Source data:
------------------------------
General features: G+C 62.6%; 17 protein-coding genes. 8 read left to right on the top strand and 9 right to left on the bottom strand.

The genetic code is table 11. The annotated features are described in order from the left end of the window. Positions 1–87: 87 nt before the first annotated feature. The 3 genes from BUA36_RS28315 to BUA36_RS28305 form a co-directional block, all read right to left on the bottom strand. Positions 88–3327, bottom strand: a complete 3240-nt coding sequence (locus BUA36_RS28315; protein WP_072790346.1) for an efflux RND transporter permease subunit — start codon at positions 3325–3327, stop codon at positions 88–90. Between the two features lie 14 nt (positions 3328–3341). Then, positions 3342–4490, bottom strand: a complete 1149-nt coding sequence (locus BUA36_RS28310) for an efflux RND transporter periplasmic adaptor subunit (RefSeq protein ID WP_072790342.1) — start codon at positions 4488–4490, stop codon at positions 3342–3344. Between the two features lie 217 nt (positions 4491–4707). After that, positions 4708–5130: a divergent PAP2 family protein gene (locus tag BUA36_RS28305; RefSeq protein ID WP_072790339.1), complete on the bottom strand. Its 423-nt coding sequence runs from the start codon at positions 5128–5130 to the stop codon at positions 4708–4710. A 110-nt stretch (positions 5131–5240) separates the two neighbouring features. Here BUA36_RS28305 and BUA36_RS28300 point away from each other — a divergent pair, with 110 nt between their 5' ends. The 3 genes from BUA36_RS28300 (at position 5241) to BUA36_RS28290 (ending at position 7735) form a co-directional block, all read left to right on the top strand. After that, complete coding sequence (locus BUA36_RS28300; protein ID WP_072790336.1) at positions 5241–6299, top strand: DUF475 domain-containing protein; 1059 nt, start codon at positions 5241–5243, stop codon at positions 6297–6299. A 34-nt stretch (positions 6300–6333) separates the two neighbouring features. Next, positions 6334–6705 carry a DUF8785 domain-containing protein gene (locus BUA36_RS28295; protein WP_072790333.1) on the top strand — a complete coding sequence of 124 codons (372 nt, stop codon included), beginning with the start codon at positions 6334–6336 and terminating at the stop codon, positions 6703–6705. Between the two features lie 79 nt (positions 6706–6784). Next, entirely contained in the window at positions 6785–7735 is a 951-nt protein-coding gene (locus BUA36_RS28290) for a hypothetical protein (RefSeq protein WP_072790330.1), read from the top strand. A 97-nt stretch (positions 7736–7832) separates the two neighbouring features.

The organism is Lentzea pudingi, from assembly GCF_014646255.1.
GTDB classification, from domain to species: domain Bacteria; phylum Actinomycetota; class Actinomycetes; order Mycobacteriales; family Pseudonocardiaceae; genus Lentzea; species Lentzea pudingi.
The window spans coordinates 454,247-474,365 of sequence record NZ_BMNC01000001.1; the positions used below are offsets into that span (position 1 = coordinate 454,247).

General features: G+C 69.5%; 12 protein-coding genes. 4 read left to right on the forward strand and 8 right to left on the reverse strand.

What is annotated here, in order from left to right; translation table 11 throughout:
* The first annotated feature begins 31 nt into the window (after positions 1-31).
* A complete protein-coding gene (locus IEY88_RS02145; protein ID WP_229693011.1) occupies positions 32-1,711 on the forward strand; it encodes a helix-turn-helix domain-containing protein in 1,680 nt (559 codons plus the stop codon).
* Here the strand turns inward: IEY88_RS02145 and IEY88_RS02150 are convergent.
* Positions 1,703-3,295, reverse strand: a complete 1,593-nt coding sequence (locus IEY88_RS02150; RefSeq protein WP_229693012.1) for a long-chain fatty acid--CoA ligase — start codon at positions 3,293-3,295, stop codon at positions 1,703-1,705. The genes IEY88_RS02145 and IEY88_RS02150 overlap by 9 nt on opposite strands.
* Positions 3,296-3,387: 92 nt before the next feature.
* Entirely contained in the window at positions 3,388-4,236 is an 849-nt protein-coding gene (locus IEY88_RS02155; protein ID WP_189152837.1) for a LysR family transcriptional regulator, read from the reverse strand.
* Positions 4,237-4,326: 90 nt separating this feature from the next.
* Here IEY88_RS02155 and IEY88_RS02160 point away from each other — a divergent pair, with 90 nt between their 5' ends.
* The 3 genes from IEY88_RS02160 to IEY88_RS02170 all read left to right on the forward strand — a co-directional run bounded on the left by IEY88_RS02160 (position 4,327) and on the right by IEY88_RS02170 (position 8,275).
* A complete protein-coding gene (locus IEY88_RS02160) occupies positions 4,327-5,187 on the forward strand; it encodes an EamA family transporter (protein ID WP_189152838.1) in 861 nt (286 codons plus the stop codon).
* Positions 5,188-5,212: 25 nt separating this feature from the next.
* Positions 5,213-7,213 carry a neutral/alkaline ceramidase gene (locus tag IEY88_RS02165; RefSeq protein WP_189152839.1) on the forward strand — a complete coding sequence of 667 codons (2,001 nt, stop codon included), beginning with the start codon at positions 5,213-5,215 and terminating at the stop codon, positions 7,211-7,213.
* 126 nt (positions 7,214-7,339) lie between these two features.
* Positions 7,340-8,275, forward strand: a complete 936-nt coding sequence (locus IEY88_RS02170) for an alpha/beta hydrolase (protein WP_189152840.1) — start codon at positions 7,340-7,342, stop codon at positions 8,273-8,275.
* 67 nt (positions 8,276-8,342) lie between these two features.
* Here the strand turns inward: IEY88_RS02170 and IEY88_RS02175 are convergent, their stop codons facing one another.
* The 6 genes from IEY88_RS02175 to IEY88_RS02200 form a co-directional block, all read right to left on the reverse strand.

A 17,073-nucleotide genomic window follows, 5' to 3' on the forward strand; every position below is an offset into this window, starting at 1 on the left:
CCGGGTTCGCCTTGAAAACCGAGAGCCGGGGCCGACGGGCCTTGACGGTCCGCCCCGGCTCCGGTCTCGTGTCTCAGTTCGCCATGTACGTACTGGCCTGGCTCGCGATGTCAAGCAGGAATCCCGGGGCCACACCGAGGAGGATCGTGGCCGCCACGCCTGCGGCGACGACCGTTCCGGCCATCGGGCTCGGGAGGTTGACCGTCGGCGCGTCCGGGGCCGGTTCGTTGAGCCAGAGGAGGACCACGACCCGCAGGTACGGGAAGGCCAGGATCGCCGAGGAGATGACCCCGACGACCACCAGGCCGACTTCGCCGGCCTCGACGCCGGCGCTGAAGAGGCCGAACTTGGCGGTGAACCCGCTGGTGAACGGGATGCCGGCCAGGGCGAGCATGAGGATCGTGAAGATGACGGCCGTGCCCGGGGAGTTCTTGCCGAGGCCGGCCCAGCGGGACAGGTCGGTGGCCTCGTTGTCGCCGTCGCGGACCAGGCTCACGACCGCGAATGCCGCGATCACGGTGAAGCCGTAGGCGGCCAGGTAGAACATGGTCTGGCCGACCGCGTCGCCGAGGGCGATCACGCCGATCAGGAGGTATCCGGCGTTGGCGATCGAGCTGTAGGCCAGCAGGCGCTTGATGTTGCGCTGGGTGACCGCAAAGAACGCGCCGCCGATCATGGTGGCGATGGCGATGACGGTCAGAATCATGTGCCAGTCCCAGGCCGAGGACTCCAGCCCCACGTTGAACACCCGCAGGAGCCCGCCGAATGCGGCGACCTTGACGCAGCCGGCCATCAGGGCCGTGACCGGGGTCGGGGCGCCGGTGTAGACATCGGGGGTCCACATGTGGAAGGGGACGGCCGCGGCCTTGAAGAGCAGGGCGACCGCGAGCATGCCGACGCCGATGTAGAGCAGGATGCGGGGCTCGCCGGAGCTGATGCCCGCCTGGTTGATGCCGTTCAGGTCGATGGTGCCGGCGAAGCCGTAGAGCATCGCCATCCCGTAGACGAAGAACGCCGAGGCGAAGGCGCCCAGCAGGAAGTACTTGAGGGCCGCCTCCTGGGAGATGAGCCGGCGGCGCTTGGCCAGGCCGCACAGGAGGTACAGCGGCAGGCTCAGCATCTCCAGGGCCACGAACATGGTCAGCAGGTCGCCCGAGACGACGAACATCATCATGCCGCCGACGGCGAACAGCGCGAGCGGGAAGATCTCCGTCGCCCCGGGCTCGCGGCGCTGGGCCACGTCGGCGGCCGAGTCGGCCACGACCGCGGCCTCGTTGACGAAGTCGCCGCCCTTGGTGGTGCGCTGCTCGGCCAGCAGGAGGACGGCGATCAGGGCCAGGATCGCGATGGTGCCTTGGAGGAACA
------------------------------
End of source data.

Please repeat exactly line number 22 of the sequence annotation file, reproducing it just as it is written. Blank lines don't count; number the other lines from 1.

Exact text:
* 67 nt (positions 8,276-8,342) lie between these two features.